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Comment Re: Where will the additional electricity come fro (Score 1) 155

The energy content in the fuel is irrelevant unless it can be harnessed to perform useful work. If you want to dig a 6 foot hole, using a nuclear weapon will work, there will just some energy wasted.

Similarly, since 85% of the energy in gasoline is turned into heat, it isn't helping. At 15% efficiency that is typical of internal combustion engines, you are down to about 5 kwh actually used to move the car, versus an electric motor which is over 90% efficiency. If you add that ICE has no regenerative braking, no means of storing kinetic energy for re-use, you have a further disadvantage for ICE.

Comment Re:Where will the additional electricity come from (Score 2) 155

There isn't any additional net electricity. It takes more than 4 KWh to refine a gallon of gasoline. 4 is the lowest number you will hear. Some say 6, some say 8 if they add more elements in the chain than just refining. An average car will go further on the 4KWh than the gallon of gas. So the more electric cars we have the less electricity we will be using. best explanation:

Comment Re:Where will the additional electricity come from (Score 1) 155

Canadians don't hate you, and we have lots of oil, but our oil is more expensive (tar sands and offshore), so you don't have to pay people that hate you... just more to friends. We were in Afghanistan, helped in Libya, and we're in Iraq now... but Friendship/Alliances are not worth anything apparently. Heck you don't even pay us 'world price'... It would make it a lot easier if you would have approved keystone.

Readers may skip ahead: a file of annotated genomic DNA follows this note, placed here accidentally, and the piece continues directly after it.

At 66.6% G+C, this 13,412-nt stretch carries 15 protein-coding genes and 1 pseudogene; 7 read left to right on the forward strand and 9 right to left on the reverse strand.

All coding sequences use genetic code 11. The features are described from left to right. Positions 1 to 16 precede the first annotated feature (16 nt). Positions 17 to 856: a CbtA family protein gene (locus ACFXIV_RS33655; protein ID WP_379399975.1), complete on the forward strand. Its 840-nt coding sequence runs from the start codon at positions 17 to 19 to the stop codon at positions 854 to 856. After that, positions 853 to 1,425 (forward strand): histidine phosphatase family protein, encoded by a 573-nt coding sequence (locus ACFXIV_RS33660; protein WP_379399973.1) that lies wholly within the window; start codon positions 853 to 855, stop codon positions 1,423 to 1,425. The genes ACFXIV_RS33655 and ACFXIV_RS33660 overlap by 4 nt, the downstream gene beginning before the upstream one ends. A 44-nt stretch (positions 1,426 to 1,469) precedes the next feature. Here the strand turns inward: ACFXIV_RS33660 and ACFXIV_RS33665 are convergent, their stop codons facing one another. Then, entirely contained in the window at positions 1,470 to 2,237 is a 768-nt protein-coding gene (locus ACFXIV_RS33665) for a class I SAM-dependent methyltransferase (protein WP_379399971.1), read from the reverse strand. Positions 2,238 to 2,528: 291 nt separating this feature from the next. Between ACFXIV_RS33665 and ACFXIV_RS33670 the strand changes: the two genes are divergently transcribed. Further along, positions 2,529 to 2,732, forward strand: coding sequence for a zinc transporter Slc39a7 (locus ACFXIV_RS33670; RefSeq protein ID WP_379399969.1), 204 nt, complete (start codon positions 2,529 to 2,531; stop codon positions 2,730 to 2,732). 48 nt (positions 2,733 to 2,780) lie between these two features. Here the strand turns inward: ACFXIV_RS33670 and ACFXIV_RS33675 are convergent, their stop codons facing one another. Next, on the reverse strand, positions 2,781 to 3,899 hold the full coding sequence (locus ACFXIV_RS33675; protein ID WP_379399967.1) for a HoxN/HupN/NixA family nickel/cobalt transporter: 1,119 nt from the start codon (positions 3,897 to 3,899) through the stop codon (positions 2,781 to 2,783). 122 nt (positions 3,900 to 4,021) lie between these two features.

Comment Its unmanned, they should just do a tail-sitter! (Score 1) 53

It seems pointless to have two tilting wings. tail sitters are kind of inconvenient when there are people on-board, in something like an Osprey but un-manned? probably a lot lighter to replace the wing tilting with landing legs like a SpaceX booster, a really long nose wheel that pushes the whole plane into a vertical position, a lot less moving parts, and the ones that move deal with a lot less strength and mass. Stick the camera in a bulb under the tail instead of the nose, and you can hover with it just the same, as with the tilt wing... doesnt matter much because these things spend most of their time orbiting anyways. you could get away with just a little thrust vectoring, and completely fixed engines.

Comment Re:What the doctor ordered... (Score 1) 699

I don't want to be that guy, but this is why you 1. Don't type fast when your command starts with rm -rf;

I typed this slowly: rm -rf /;

2. Never rm -rf by absolute path at all;

cd /; rm -rf .

3. Never start typing rm -rf at all, but type the rest of the command first and then edit in the rm; and

/<^H><^H>rm -rf ? how does this help ?

4. Don't use root shells, but sudo, and edit in the sudo last on potentially destructive commands.

sudo rm -rf / ? sudo /<^H><^H>rm -rf ?

There may be good reason to break one or more of these rules at one time, but never all four.

There is no substitute for just knowing what you are doing, and not doing the bad thing. I've seen people complicate their lives with incantations, and all it usually does is make it fail in a more complicated way. Simplicity is easier to remember.

Comment Joanna Rutkowska is right: read-only BIOS sticks. (Score 1) 699

you need for the BIOS to be a read-only thing that can only be written from another computer. Yes, it can be rather inconvenient to have to have a removable BIOS stick, but it would be simple to recover from this by just removing the stick and re-writing it on another machine. Having a read-only BIOS is great against hacking also. It also makes bios upgrades safer. You just have two sticks and always keep your old one as a backup.

Comment there are some good people still in this business. (Score 5, Informative) 244

Full disclosure: my relationship with these people is as a happy customer for... I dunno around a decade for a mid-size organization of about 6000 mailboxes. Sorry if this reads like a commercial, I really am just that happy with these guys. they provide and support CANIT PRO, which is basically mimedefang and spamassassin on a debian base, with dynamically updated blacklists and filtering rules. It works really well. David is one of the guys behind behind mimedefang, so you are also helping open source by going with these guys. The pricing for us was really decent.